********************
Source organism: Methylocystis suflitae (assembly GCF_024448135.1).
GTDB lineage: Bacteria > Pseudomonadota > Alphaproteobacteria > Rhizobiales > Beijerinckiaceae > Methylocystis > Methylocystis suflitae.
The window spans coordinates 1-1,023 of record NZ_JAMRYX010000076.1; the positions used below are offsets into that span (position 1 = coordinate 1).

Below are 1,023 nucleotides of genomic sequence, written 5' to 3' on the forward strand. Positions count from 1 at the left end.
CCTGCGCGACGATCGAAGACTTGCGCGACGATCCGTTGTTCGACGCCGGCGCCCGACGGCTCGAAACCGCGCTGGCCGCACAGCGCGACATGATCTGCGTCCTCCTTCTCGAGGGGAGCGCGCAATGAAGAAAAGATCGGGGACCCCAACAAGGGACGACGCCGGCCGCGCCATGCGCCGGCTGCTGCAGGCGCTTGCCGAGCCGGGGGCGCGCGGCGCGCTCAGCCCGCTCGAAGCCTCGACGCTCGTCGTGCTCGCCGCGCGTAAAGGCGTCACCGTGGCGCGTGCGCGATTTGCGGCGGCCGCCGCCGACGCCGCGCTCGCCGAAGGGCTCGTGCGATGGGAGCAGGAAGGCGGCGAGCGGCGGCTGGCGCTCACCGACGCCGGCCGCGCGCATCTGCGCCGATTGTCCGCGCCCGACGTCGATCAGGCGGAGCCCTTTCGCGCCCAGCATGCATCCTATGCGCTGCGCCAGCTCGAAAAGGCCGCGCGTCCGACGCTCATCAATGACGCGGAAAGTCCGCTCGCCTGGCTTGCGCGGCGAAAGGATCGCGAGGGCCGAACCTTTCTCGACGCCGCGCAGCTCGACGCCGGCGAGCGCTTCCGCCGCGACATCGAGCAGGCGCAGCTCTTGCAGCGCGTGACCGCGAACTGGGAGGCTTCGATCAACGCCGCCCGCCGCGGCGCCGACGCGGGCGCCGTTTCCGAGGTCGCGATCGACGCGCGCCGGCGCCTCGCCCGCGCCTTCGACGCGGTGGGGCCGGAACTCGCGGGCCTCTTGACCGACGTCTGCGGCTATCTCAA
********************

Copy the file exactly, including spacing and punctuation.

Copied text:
Source organism: Methylocystis suflitae (assembly GCF_024448135.1).
GTDB lineage: Bacteria > Pseudomonadota > Alphaproteobacteria > Rhizobiales > Beijerinckiaceae > Methylocystis > Methylocystis suflitae.
The window spans coordinates 1-1,023 of record NZ_JAMRYX010000076.1; the positions used below are offsets into that span (position 1 = coordinate 1).

Below are 1,023 nucleotides of genomic sequence, written 5' to 3' on the forward strand. Positions count from 1 at the left end.
CCTGCGCGACGATCGAAGACTTGCGCGACGATCCGTTGTTCGACGCCGGCGCCCGACGGCTCGAAACCGCGCTGGCCGCACAGCGCGACATGATCTGCGTCCTCCTTCTCGAGGGGAGCGCGCAATGAAGAAAAGATCGGGGACCCCAACAAGGGACGACGCCGGCCGCGCCATGCGCCGGCTGCTGCAGGCGCTTGCCGAGCCGGGGGCGCGCGGCGCGCTCAGCCCGCTCGAAGCCTCGACGCTCGTCGTGCTCGCCGCGCGTAAAGGCGTCACCGTGGCGCGTGCGCGATTTGCGGCGGCCGCCGCCGACGCCGCGCTCGCCGAAGGGCTCGTGCGATGGGAGCAGGAAGGCGGCGAGCGGCGGCTGGCGCTCACCGACGCCGGCCGCGCGCATCTGCGCCGATTGTCCGCGCCCGACGTCGATCAGGCGGAGCCCTTTCGCGCCCAGCATGCATCCTATGCGCTGCGCCAGCTCGAAAAGGCCGCGCGTCCGACGCTCATCAATGACGCGGAAAGTCCGCTCGCCTGGCTTGCGCGGCGAAAGGATCGCGAGGGCCGAACCTTTCTCGACGCCGCGCAGCTCGACGCCGGCGAGCGCTTCCGCCGCGACATCGAGCAGGCGCAGCTCTTGCAGCGCGTGACCGCGAACTGGGAGGCTTCGATCAACGCCGCCCGCCGCGGCGCCGACGCGGGCGCCGTTTCCGAGGTCGCGATCGACGCGCGCCGGCGCCTCGCCCGCGCCTTCGACGCGGTGGGGCCGGAACTCGCGGGCCTCTTGACCGACGTCTGCGGCTATCTCAA